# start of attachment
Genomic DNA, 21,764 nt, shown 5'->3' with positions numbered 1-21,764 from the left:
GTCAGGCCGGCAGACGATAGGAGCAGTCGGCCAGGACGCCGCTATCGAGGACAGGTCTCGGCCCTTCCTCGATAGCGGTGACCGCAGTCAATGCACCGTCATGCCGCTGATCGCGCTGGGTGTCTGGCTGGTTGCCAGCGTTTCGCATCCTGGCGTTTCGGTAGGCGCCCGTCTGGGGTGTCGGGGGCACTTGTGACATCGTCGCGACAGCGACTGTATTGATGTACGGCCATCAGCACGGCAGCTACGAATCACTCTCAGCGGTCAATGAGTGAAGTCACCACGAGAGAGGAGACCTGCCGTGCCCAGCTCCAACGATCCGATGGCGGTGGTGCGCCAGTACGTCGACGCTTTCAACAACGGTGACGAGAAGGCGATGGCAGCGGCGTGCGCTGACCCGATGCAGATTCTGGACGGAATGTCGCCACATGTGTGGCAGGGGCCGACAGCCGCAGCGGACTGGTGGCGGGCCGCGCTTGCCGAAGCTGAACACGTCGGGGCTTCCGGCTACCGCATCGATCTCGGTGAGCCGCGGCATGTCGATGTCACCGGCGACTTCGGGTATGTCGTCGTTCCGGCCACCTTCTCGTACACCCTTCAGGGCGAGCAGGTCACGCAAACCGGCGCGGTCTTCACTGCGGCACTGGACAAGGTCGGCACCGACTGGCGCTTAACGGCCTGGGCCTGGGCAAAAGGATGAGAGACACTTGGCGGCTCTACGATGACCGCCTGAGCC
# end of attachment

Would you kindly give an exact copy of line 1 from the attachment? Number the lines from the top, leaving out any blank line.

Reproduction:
Genomic DNA, 21,764 nt, shown 5'->3' with positions numbered 1-21,764 from the left: